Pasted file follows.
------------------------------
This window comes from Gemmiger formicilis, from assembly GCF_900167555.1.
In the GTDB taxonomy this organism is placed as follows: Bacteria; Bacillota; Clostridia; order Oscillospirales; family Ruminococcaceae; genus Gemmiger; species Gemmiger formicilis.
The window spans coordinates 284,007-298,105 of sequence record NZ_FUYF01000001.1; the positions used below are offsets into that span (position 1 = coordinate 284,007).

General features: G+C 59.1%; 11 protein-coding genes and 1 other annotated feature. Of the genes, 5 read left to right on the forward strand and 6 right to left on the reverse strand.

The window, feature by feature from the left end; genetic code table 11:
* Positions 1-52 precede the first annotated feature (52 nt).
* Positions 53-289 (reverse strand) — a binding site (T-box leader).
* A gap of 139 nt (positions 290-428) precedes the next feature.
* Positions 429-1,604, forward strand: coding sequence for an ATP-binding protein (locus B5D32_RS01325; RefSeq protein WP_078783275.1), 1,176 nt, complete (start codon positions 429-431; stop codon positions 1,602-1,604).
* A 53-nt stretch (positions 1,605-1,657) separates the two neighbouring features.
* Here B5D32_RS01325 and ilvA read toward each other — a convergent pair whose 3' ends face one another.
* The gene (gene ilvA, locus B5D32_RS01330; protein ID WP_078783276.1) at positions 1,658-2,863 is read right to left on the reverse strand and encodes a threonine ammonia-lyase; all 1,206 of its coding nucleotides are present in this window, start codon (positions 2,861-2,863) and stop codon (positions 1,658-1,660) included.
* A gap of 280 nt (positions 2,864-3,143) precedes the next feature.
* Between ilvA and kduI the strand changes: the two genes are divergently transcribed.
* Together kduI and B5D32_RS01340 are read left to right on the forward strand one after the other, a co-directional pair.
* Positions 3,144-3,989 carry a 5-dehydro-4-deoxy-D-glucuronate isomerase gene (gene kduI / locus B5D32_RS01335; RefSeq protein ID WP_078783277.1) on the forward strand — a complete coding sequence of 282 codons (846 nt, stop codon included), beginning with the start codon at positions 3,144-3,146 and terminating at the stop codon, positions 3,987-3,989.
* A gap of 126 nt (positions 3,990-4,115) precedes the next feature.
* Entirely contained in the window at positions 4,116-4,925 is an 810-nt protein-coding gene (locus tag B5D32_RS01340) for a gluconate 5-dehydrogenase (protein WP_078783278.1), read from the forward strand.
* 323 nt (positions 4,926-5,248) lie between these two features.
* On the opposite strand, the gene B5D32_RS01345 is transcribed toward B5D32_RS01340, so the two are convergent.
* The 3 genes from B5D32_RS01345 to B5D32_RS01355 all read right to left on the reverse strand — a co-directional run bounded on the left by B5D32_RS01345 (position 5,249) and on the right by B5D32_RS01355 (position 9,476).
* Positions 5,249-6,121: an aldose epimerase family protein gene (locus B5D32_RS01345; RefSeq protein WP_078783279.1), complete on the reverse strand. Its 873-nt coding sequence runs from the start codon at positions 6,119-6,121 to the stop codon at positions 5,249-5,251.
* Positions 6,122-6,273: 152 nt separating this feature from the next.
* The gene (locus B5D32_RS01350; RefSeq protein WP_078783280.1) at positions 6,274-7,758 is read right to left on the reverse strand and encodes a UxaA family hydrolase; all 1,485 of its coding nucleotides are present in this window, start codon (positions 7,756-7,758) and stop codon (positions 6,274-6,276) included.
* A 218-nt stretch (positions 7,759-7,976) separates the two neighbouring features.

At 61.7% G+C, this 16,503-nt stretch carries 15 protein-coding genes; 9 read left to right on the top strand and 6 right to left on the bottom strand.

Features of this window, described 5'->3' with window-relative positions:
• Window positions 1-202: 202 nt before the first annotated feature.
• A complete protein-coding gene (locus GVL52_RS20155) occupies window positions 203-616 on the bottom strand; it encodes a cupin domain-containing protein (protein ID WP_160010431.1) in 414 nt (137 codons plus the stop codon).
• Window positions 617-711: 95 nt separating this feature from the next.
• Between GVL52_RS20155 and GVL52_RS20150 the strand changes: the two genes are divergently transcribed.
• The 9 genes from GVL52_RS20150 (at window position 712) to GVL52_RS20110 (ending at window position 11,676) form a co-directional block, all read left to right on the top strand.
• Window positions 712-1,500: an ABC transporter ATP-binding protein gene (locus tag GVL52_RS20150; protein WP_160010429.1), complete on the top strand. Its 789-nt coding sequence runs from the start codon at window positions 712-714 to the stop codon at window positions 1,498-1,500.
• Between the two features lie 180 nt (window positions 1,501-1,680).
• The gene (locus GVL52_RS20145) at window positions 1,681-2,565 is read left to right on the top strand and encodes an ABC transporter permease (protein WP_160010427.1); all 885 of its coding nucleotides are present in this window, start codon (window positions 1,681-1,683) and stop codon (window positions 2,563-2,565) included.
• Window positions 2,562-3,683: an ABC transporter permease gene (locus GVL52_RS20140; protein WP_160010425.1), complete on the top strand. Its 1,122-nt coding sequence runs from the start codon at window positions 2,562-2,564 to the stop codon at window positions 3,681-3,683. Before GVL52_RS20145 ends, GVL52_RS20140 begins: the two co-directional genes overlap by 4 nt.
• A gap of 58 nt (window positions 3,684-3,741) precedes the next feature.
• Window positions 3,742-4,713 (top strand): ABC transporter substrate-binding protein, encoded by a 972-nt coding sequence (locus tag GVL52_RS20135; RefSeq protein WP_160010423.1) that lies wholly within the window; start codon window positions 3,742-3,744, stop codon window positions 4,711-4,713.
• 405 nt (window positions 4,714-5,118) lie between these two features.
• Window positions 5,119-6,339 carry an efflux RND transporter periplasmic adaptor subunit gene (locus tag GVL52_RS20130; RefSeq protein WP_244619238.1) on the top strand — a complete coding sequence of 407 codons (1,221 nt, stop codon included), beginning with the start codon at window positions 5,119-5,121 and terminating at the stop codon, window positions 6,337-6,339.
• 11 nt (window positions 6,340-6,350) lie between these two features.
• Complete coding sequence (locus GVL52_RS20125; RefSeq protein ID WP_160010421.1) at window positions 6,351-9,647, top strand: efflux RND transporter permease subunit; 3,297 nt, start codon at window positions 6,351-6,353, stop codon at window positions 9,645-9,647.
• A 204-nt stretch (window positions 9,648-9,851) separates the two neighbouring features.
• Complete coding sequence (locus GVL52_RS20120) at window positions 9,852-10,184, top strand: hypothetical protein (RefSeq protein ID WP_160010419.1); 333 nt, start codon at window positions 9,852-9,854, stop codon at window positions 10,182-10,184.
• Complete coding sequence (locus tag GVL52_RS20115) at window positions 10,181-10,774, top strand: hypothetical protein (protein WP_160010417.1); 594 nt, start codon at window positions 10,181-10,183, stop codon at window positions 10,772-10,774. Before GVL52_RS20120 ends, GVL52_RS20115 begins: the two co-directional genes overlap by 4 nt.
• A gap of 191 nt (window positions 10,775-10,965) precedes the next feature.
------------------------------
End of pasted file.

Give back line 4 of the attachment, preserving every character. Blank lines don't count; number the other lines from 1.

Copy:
General features: G+C 59.1%; 11 protein-coding genes and 1 other annotated feature. Of the genes, 5 read left to right on the forward strand and 6 right to left on the reverse strand.